Surface waves are the third type of wave. These are the waves that produce the most destruction. They originate from the arrival of P and S waves at the surface. They are much slower than both P and S waves. Surface waves are limited to travel along only the surface of the Earth, just as waves in a body of water are limited to travel along only the surface of the water.
There are two types of surface waves: Love waves and Rayleigh waves. Love waves move in a manner very similar to S waves but the movement to objects in it's path is side to side instead of up and down. Rayleigh waves travel much in the same way as waves in water. Rayleigh waves have an almost circular pattern to its wave motion.
The Richter Magnitude is a number that is used to measure the size of an earthquake. The magnitude is a measure of the strength of the seismic waves that have been sent out from the focus. A scientist uses a seismograph to determine the strength of the earthquake. A seismograph is an instrument that measures the amount of ground motion that an earthquake produces.
Each number on the Richter Scale represents an earthquake that is ten times as powerful as the number below it.
Examples: An earthquake measuring 6 is ten times stronger than a magnitude 5 quake. An earthquake of a magnitude 9 is 10,000 times more powerful than a 5.
The strongest earthquake ever measured was a 8.9 off of the coast of Ecuador in 1906. Earthquakes of 6 and above are considered major quakes. Earthquakes of 7 and above have the ability to do great damage and kill many people.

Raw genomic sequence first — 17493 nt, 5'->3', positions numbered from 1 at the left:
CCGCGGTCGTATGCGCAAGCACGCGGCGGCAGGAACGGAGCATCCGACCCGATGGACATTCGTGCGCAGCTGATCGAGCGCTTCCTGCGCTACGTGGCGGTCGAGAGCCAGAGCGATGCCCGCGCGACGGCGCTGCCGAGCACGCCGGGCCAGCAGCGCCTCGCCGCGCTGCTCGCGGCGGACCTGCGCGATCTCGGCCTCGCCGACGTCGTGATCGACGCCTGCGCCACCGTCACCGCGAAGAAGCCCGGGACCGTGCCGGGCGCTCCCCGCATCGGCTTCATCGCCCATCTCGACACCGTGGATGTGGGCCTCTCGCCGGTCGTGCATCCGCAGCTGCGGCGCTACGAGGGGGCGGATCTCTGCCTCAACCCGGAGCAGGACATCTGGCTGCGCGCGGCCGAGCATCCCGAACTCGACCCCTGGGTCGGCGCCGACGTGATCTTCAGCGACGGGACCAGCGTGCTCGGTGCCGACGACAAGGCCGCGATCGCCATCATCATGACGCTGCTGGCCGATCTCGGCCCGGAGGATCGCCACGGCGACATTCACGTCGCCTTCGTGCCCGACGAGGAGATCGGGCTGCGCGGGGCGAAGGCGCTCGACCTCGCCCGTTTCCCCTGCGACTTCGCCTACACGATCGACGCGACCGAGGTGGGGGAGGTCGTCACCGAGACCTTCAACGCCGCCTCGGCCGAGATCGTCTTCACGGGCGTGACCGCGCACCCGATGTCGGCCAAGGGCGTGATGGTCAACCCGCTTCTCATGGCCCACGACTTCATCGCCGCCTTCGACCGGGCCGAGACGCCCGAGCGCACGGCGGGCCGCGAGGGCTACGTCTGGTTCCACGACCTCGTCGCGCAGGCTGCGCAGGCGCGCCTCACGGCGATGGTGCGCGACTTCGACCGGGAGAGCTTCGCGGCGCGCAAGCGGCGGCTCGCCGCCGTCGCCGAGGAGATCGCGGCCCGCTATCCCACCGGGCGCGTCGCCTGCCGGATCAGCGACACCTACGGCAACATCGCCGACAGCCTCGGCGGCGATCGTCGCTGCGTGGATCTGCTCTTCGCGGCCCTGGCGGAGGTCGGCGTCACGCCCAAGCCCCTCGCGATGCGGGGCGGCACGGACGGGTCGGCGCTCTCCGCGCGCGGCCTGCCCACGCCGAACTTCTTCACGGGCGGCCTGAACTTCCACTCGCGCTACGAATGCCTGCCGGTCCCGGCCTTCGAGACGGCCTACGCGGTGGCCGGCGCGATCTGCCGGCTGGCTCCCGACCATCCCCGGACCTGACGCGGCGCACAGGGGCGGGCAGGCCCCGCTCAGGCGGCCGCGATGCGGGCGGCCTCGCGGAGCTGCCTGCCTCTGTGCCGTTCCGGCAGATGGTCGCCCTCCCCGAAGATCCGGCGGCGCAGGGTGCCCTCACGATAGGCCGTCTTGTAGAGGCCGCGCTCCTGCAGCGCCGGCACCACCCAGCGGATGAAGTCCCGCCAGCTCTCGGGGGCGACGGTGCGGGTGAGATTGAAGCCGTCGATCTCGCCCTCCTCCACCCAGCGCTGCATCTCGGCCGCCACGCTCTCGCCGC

Each of the graphs on this page shows an earthquake reading on a seismograph. The waves from an earthquake sets a writing device in motion showing the magnitude and the length of time that the earth is in motion during a quake.
The strength or magnitude is recorded in the verical (up and down) lines. The stronger the quake the longer the lines will be drawn on the graph.
The duration (length of time) that a quake occurs is represented in the horizontal lines. The duration of the earthquake in the top graph shows a quake lasting about 40 seconds. Each box on the graph is a one minute time duration. The bottom earthquake lasted about one minute and 20 seconds.
Which earthquake was stronger??
Write your answers to the questions below in complete sentences on a piece of paper. Use the page titles directly under the questions to move through the lesson to find the answers for the questions. When you are finished click on the Earth icon so that the next group can begin the lesson.
1. How are earthquake waves produced?
2. What does a Richter Scale show?
3. What are the differences between compression, shear, and surface waves?